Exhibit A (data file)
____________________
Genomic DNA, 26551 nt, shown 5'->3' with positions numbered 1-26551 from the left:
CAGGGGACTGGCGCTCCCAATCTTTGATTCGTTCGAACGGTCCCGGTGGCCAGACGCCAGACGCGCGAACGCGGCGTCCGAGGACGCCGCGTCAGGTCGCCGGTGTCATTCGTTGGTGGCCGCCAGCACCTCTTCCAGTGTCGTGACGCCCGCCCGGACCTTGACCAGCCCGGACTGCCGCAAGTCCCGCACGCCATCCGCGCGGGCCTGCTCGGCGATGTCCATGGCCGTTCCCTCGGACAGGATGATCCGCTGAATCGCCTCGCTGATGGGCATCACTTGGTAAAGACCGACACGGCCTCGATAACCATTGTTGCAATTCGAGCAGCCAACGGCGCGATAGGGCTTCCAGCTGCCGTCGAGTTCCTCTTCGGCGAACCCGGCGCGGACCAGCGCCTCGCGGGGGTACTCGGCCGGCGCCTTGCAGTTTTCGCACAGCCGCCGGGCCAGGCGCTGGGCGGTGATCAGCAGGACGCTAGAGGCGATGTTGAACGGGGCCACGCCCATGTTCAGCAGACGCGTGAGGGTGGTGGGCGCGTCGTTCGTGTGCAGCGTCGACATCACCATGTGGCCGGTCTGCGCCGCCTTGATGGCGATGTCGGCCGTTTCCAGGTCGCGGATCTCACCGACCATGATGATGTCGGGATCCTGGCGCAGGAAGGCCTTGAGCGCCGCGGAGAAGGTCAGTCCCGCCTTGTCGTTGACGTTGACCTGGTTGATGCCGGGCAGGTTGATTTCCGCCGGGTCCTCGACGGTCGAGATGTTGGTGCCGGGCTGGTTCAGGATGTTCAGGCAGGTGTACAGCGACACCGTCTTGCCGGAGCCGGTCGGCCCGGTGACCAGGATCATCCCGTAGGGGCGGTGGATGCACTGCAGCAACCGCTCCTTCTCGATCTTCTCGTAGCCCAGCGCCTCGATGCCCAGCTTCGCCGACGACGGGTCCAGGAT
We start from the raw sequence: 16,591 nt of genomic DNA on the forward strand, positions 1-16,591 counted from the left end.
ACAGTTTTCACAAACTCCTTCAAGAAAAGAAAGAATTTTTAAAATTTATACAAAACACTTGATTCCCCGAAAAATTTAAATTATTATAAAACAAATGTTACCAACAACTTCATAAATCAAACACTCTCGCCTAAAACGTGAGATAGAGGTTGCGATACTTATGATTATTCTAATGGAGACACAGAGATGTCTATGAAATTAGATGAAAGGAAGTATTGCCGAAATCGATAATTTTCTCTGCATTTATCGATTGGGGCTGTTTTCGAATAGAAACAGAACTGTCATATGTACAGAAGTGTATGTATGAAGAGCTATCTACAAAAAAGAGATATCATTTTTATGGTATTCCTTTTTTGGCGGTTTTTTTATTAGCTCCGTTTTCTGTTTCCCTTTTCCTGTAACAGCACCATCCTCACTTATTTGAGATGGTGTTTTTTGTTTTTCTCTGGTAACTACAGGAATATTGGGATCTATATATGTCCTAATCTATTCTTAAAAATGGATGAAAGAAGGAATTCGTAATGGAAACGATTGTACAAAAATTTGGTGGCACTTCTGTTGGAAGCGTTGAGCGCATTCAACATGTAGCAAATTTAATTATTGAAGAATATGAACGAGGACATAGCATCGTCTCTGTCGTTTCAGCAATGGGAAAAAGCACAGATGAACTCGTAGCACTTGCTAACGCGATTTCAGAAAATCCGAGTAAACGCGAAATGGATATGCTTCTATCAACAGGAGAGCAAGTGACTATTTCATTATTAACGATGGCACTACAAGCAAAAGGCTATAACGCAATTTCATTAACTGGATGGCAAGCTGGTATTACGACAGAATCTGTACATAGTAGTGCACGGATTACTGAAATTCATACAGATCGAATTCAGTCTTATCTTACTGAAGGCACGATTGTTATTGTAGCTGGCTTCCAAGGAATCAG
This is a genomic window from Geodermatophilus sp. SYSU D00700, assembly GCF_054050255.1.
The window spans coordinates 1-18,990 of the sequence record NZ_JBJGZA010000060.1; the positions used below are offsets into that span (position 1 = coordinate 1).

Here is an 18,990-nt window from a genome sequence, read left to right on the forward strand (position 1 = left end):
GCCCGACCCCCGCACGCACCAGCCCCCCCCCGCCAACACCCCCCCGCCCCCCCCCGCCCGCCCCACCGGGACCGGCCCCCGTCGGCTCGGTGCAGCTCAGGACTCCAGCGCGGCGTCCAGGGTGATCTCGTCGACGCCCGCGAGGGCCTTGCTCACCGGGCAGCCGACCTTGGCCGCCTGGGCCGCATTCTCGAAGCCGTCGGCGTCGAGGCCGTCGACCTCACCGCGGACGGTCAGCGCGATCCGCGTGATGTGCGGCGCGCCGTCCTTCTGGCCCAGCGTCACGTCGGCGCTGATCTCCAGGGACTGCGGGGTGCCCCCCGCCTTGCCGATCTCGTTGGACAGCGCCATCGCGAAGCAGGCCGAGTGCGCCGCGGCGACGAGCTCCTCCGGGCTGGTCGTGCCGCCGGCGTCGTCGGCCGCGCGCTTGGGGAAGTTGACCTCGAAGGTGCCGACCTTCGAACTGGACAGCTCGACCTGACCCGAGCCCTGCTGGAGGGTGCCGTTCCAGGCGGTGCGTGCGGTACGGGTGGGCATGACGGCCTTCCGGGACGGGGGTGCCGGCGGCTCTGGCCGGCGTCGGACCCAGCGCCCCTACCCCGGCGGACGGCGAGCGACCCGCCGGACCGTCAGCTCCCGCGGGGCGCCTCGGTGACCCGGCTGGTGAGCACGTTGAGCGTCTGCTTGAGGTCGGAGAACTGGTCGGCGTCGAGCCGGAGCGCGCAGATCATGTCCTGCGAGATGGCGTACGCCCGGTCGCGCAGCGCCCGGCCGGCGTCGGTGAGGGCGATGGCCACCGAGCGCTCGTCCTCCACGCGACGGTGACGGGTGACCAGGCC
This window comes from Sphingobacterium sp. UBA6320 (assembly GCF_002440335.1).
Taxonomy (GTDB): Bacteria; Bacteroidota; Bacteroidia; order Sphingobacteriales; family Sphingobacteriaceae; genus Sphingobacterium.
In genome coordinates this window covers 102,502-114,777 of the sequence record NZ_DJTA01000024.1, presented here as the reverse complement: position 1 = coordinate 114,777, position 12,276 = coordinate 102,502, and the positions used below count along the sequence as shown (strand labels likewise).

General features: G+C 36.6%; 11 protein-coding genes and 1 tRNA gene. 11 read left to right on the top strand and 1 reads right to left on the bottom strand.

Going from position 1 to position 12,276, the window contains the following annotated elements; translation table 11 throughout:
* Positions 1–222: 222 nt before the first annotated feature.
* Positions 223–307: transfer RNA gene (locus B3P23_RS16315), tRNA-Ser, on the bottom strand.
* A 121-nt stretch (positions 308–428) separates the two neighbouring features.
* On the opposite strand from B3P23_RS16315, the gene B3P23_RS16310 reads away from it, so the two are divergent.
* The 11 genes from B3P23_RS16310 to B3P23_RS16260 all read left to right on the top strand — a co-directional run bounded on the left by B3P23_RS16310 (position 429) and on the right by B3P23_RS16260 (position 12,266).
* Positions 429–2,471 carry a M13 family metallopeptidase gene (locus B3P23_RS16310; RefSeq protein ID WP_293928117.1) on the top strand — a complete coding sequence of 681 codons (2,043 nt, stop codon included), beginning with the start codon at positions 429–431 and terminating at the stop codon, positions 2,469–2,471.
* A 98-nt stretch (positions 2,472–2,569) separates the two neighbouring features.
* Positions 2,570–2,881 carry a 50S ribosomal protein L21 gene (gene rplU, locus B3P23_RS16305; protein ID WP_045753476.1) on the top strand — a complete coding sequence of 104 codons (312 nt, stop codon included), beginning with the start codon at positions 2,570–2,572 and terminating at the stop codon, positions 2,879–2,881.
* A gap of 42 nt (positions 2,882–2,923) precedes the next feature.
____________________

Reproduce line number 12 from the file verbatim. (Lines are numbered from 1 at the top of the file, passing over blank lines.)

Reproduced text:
General features: G+C 36.6%; 11 protein-coding genes and 1 tRNA gene. 11 read left to right on the top strand and 1 reads right to left on the bottom strand.